After a bidding battle, it was hammered down at $750,000 (£606,225) or $945,000 including buyer’s premium – nearly 19 times its low estimate and the top lot of the sale.
Painted by an unknown artist in the US c.1820, the intriguing image of racial harmony was estimated at $50,000-100,000 at Christie’s Important Americana sale in New York on January 20 and was contested by bidders from the US and overseas.
Mould said: “Although, as yet, we don’t know the artist, nor the identity of the subjects, the relationship of equality is emphatically expressed.
“The constraints and social protocol in painted portraiture of the period make such palpable depiction of interracial attachment almost without precedent. The normal objectifications in the depiction of racial distinction have been set aside.”
Christie’s catalogue stated: “The pose and props cast the African American girl as the superior figure with both wearing coral necklaces, but additional bracelets and pendant earrings are seen on the African American girl only.” It speculates that, as the white girl holds a chapbook inscribed Cinderella, this “raises the possibility that in the absence of blood ties, the artist was nonetheless deliberately conveying sisterhood”.
Some of the brushstrokes are similar to those of the artist Charles Peale Polk (1767-1822) but Mould and his team intend to fully research the picture before planning to sell it to a museum.
It had previously been owned by John Judkin (1913-63), the English antiques dealer who had a life-long partnership with Dr Dallas Pratt (1914-94). The couple were the founders of the American Museum in Britain and lived in the UK and New York. After Judkin’s early death in 1963, all his property passed to Pratt and this portrait furnished their New York apartment prior to its sale at Sotheby’s in 1995.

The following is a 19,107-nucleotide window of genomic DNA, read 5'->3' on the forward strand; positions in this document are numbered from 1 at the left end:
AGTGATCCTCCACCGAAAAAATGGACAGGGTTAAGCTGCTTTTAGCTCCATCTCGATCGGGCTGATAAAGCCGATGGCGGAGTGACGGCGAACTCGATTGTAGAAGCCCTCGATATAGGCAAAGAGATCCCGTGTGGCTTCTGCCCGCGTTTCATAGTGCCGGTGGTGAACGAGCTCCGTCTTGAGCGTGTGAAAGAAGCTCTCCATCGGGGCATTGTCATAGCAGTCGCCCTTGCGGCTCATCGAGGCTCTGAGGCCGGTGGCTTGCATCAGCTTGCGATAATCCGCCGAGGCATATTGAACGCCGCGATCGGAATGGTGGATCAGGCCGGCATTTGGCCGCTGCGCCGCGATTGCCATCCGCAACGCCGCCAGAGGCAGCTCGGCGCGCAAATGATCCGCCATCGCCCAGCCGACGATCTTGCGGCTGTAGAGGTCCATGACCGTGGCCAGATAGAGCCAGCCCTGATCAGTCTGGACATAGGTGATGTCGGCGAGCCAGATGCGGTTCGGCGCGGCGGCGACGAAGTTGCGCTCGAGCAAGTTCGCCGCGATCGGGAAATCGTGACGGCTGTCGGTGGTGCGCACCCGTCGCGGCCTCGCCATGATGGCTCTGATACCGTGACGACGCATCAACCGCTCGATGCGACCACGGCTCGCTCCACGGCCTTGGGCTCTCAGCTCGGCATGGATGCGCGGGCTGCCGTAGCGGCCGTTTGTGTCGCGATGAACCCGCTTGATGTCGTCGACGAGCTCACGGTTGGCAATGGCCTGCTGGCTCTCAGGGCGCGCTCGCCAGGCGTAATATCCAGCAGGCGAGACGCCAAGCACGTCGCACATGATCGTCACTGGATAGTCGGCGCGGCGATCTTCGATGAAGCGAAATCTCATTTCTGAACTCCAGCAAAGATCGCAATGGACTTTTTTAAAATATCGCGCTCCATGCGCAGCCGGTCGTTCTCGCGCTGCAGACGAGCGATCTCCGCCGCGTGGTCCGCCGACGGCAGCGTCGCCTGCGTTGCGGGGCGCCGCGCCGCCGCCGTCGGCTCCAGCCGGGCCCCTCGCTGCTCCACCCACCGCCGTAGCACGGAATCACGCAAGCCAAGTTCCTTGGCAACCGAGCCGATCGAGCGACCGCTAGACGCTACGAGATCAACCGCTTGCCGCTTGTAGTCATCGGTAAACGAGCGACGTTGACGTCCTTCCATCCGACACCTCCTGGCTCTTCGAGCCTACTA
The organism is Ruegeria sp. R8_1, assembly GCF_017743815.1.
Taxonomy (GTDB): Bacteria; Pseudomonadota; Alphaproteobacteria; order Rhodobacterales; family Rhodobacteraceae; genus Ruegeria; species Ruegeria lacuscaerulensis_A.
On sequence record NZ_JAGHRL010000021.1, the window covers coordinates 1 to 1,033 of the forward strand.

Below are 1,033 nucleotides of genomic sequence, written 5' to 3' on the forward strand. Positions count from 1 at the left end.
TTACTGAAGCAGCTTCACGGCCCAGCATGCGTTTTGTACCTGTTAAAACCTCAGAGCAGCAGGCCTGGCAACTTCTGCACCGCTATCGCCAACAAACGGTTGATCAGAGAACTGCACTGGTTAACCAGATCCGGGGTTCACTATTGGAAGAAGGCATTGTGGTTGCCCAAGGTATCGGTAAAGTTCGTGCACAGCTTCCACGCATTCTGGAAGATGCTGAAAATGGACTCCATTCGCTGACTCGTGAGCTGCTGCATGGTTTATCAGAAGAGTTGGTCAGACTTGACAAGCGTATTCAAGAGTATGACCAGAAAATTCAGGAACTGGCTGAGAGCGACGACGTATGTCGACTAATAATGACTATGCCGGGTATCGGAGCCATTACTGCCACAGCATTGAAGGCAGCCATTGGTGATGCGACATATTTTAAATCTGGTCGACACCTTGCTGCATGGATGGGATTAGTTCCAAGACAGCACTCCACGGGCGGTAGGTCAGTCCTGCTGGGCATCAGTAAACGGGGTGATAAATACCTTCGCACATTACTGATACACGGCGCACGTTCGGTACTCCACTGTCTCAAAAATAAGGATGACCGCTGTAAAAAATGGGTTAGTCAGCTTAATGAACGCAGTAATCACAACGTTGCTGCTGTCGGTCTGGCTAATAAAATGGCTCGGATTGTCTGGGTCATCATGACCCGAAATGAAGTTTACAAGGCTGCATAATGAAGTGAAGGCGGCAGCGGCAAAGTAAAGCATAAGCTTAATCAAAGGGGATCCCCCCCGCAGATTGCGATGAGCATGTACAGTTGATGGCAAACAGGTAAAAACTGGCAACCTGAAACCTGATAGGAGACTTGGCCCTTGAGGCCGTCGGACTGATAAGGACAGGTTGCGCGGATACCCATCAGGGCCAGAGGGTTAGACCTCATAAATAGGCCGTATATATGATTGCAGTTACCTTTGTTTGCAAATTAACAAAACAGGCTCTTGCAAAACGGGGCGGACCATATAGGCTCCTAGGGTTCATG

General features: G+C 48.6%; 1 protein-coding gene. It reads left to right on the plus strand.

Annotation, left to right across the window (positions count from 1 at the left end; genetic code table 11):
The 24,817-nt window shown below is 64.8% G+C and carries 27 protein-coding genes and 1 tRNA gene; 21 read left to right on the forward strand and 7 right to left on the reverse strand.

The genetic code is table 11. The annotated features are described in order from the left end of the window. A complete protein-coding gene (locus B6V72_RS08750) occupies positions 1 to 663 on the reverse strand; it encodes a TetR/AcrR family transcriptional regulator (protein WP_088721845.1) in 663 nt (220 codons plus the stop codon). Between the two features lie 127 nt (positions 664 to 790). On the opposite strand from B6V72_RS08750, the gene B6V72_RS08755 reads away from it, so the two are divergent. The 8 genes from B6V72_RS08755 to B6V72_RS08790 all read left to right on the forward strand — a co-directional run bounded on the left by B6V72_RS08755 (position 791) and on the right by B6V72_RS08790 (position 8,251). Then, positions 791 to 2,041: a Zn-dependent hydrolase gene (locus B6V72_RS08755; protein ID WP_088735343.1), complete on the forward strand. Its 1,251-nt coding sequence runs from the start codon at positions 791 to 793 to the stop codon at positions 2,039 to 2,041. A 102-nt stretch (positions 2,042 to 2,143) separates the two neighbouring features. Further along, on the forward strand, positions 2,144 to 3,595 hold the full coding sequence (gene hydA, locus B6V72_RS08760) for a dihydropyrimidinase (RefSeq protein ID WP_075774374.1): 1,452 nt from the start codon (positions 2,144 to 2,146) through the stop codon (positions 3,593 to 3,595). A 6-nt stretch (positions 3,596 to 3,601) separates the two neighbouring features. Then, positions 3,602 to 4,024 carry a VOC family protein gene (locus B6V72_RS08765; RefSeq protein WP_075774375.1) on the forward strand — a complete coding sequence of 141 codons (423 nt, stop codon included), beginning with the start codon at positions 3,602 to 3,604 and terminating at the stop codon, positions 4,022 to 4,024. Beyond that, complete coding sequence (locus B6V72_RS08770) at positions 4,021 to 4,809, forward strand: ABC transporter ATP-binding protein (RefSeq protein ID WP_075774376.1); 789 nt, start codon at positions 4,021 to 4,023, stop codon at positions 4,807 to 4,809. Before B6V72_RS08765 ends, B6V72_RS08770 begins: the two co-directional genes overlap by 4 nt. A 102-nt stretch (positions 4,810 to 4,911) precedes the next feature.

Then, 28 years to the day before the Christie’s sale, it had also been the top lot of the sale, hammered down at $31,000 (or $35,650 with premium).
Mould compares the picture to the famous c.1770 portrait of Dido Belle (1761-1804) and her cousin Elizabeth Murray (now at Scone Palace, Scotland). Belle’s mother was a slave but her father, a naval officer, brought her to live with his uncle, William Murray, 1st Earl of Mansfield, and she grew up at Kenwood House, Hampstead, as an educated woman.
English School work
Another early portrait, seemingly depicting both a black and white woman as social equals, was sold at Trevanion Auctioneers in June 2021 (ATG No 2499).
The English School double portrait, c.1650, depicted the two women in fashionable dress with decorative patches to their faces. Sold for a hammer price of £220,000, it was temporarily barred from export in 2021 and currently Compton Verney is in the process of securing the £272,800 (sale price plus fees and VAT) to buy the portrait.